The simplicity and elegance of Japanese food can be deceiving. As any woman worth her salt can attest, putting on make-up that comes across as, "natural," is more difficult than slapping on some blue eye shadow. The same can be said of seemingly simple foods. As I grow as a foodie and cook, I'm pushing myself to prefect "the natural look." It's all well and good to make a divine Coq Au Vin when you have things like bacon and red wine to make it delicious, but what about one, single, lonely shrimp? How do you strip down your foodie instincts to enhance that solitary bit o' protein? Enhance being the critical word here. Because in fact, that's the key to a cuisine like Japan's... enhancing.
It starts with the best, freshest ingredients. That doesn't mean the most expensive, either. The monetary difference between a frozen and fresh chicken breast is most likely pennies, but the difference in texture and sometimes even flavor, can be dramatic.
It's one thing to wax poetic about food philosophies and another thing entirely to cook them, however. So, in my own, informed way, I'm navigating the calm, simple culinary waters. Below is my own take on two very classic Japanese dishes that are beautiful and easy to make at home. I urge you, as always, to make your own additions and versions.
Tofu Agedashi, Duchess-Style
Firm Tofu (not extra firm or regular, but firm)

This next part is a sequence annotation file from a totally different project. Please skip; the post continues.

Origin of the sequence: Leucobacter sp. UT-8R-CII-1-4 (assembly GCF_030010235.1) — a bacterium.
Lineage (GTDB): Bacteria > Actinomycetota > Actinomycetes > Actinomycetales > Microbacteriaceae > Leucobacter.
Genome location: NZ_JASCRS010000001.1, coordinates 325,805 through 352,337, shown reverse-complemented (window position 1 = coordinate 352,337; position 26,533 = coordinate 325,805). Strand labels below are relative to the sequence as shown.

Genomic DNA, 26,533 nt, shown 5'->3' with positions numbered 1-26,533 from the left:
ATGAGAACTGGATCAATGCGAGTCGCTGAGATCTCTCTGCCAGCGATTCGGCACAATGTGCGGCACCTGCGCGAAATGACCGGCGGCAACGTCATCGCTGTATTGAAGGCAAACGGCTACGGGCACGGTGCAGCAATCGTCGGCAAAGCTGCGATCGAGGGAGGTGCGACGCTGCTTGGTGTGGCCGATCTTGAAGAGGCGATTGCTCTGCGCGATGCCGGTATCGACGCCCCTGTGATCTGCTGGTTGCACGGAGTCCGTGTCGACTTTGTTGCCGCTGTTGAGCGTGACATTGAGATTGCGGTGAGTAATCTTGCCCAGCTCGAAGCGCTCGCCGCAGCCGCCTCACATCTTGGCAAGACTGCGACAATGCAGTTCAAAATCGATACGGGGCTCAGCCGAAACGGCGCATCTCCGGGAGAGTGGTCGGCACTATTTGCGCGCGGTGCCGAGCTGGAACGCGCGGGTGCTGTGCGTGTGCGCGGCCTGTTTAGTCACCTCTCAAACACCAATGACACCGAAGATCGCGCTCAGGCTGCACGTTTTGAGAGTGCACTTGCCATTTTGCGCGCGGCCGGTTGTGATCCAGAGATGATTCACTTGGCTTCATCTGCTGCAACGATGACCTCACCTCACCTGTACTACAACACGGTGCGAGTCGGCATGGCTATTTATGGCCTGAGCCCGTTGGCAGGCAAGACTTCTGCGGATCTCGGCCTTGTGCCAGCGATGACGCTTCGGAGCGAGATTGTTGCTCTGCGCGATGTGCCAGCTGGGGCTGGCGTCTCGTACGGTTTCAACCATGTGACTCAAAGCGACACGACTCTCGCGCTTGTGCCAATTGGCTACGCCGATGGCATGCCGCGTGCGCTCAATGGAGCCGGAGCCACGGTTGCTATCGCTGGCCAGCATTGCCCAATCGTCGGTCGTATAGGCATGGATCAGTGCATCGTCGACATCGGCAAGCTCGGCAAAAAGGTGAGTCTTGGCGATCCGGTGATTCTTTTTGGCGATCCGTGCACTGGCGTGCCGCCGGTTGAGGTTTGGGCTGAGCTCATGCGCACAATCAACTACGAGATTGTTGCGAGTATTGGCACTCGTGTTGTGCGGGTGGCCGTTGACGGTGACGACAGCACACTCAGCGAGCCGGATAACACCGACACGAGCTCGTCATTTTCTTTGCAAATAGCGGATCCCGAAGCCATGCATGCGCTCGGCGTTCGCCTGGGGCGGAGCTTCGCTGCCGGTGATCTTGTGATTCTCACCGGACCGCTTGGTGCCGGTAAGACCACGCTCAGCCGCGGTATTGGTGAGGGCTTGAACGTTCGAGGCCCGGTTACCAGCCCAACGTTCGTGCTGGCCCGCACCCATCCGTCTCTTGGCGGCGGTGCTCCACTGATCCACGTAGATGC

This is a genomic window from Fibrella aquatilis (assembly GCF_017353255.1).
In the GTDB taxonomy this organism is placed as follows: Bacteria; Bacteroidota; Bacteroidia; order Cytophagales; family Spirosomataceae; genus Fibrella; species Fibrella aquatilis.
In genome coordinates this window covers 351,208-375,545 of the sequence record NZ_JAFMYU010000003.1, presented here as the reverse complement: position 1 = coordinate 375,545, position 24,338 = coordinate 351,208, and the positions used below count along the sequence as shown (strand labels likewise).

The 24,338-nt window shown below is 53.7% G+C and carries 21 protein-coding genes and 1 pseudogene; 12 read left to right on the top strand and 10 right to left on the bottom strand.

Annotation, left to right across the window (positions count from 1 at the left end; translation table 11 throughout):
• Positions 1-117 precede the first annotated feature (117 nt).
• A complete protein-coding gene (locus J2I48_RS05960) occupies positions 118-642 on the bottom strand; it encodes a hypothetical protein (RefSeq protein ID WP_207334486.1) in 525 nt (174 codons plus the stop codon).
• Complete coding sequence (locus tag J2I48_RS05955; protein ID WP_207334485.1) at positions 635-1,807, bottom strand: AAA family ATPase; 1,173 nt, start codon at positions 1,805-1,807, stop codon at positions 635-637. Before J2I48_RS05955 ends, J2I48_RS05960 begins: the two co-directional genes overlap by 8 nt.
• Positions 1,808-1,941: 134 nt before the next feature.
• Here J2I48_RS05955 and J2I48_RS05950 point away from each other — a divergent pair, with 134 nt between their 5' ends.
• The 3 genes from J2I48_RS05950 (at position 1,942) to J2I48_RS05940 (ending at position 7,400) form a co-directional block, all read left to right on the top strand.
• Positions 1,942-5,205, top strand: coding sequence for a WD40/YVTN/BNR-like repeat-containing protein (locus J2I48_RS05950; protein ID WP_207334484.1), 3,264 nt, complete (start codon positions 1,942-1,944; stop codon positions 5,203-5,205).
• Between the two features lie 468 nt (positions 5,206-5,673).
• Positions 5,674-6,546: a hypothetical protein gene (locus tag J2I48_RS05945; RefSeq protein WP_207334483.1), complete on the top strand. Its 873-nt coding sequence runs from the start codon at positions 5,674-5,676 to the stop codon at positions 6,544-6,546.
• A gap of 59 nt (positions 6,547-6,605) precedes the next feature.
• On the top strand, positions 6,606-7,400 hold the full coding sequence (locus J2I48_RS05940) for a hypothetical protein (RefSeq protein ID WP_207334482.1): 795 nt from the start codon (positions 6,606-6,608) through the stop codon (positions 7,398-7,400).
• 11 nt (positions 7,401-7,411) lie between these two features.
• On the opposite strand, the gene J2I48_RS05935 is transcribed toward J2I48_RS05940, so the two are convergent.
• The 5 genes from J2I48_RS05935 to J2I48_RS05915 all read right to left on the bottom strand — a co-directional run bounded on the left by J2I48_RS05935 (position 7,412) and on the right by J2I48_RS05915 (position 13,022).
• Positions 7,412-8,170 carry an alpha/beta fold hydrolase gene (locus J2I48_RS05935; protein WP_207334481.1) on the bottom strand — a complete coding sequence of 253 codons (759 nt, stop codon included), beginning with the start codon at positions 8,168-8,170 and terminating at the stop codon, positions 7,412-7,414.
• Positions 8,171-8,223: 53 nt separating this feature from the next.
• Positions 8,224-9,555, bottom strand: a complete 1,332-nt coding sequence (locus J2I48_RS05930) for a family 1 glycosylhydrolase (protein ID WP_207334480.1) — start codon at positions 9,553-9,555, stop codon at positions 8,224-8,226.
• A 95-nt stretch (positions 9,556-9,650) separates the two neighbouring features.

Asian Pear (sometimes Asian Apple)
Enoki Mushroom (optional, for garnish)
Oil, for frying
-The most important step is to drain and dry the tofu well. Wrap up the tofu block in either paper towel or a dish towel, then weigh it down making sure its not so heavy as to break the tofu block. Repeat this as many times as necessary to wick-away all the moisture.
-While the tofu is being pressed, using a mandolin, slice the Daikon. Core the pear and also using the mandolin, slice it. Mix together, cover with plastic wrap to retain the moisture, and set aside (you can refrigerate if you like, too). Slice scallion in thin strips or coins and set aside.
-Put about two or three inches worth of oil in a pot and heat. Slice the tofu into approximately two inch cubes. Cover in corn starch and shake off excess, then fry. This is a quick fry, no more than three minutes. The point isn't to color the tofu, but to crisp the outside.
-Compile your bowl. Place a nice pile of Daikon and pear on the bottom, then pour a tablespoon or so of Ponzu over it. Place the tofu on top, then garnish with scallion and Enoki. Zest lime directly over the entire dish. Serve.
Soba Noodle Soup, Duchess-Style
Vegetable or Chicken Broth
Miso Paste (red or white. I prefer red - it has a more intense flavor)
Shrimp*, peeled and de-veined
Chicken, sliced in thin strips
Shitake mushrooms, sliced
-Boil Soba noodles according to package. Drain and immediately rinse in cold water. Set aside.
-Dissolve two parts Miso paste to one part water in pan. Sautee the chicken and shrimp in concentrated slurry, then set aside.
-Bring the stock to boil with mushrooms and 3/4 scallions. Add soy to your liking.
-Compose soup in serving bowl with noodles, broth (containing the mushrooms and scallions), chicken, and shrimp. Garnish with a little raw scallion and serve. This can be done with any protein you like.
*Just a quick word about shrimp. Unless you live someplace where shrimp is farmed or fished daily, buy frozen. Most of the shrimp you find in fish stores or grocery stores was frozen anyway. Fresh shrimp is caught and frozen immediately, usually on the actual boats they were fished from. It's as fresh as you'll get away from the shore.